A Short History of Ethics: A History of Moral Philosophy from the Homeric Age to the Twentieth Century

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Psychology Press, 1998 - Ethics - 280 pages
5 Reviews
Widely acknowledged to be the perfect introduction to the subject, this important text presents in concise form an insightful yet exceptionally complete history of moral philosophy in the West, from the Greeks to contemporary times.
  

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Review: A Short History Of Ethics: A History Of Moral Philosophy From The Homeric Age To The Twentieth Century

User Review  - Richard Newton - Goodreads

This is an intelligent and useful overview of the development of ethics, or at least the western approach to ethics. It balances well the needs of a history of ideas and providing some useful ... Read full review

Review: A Short History Of Ethics: A History Of Moral Philosophy From The Homeric Age To The Twentieth Century

User Review  - Mark Rossiter - Goodreads

A couple of years ago I stuck “History of Ethics” into Amazon and it came back with a two-volume tome by Vernon J. Bourke. I bought it and read it, to the end, on the principle that, once you've ... Read full review

Contents

1 THE PHILOSOPHICAL POINT OF THE HISTORY OF ETHICS
1
2 THE PREPHILOSOPHICAL HISTORY OF GOOD AND THE TRANSITION TO PHILOSOPHY
4
3 THE SOPHISTS AND SOCRATES
10
THE GORGIAS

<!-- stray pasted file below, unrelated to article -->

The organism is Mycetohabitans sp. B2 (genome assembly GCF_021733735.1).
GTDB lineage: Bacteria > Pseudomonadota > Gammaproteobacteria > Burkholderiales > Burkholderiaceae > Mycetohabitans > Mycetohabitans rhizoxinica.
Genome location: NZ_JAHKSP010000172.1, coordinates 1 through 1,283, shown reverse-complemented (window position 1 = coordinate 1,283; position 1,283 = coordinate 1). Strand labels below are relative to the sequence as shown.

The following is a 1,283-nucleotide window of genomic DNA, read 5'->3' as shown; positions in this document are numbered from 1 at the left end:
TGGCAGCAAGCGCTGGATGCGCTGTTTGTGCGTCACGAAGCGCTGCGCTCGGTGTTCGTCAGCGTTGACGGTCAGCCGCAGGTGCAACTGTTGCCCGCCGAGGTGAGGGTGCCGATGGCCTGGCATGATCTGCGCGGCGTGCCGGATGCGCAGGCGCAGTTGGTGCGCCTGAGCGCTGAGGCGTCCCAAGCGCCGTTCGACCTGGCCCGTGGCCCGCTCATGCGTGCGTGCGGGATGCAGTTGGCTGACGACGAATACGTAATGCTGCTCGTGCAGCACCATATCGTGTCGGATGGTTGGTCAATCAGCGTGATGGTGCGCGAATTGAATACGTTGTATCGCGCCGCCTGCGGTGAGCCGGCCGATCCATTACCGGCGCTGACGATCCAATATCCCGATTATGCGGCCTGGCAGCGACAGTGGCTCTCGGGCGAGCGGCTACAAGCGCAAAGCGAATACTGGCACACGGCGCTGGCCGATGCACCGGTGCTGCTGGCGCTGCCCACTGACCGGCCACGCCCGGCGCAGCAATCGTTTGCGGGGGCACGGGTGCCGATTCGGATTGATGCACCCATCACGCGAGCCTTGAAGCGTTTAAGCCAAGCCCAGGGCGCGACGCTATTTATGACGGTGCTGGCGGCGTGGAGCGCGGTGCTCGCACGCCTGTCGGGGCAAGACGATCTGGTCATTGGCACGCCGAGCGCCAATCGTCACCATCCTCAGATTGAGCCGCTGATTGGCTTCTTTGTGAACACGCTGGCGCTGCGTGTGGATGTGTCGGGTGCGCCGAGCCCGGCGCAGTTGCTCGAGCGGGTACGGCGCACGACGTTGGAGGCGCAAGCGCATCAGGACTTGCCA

18
THE REPUBLIC
23
6 POSTSCRIPT TO PLATO
34
7 ARISTOTLES ETHICS
38
8 POSTSCRIPT TO GREEK ETHICS
55
12 THE BRITISH EIGHTEENTHCENTURY ARGUMENT
101
13 THE FRENCH EIGHTEENTHCENTURY ARGUMENT
114
14 KANT
122
15 HEGEL AND MARX
128
16 KIERKEGAARD TO NIETZSCHE
138
17 REFORMERS UTILITARIANS IDEALISTS
145
18 MODERN MORAL PHILOSOPHY
159
NOTES
172

9 CHRISTIANITY
71
10 LUTHER MACHIAVELLI HOBBES AND SPINOZA
78
11 NEW VALUES
94

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About the author (1998)

Although he is most widely known for his book "After Virtue" (1981), with its critique of reason and ethics, Alasdair MacIntyre writes in other areas of philosophy as well, including philosophical psychology, political theory, and philosophy of religion. Born in Scotland, he was educated at Manchester, London, and Oxford universities. In 1969, he went to the United States where he has taught at Brandeis, Boston, and Vanderbilt universities. Since 1988, when he also delivered the Gifford lectures, MacIntyre has taught at the University of Notre Dame. "After Virtue" is one of the most widely discussed of all recent books on moral philosophy. It is the culmination of MacIntyre's deep engagement with the history of ethics. In it he argues that modern ethical theory, as it has developed since the seventeenth century, has been exposed by Friedrich Nietzsche as conceptually bankrupt. To find an alternative, he looks to ancient Greece and especially to Aristotle's concept of virtue. Although his critics consider this alternative to be something of an impossible dream, MacIntyre argues that it is central to a recovery of ethics.

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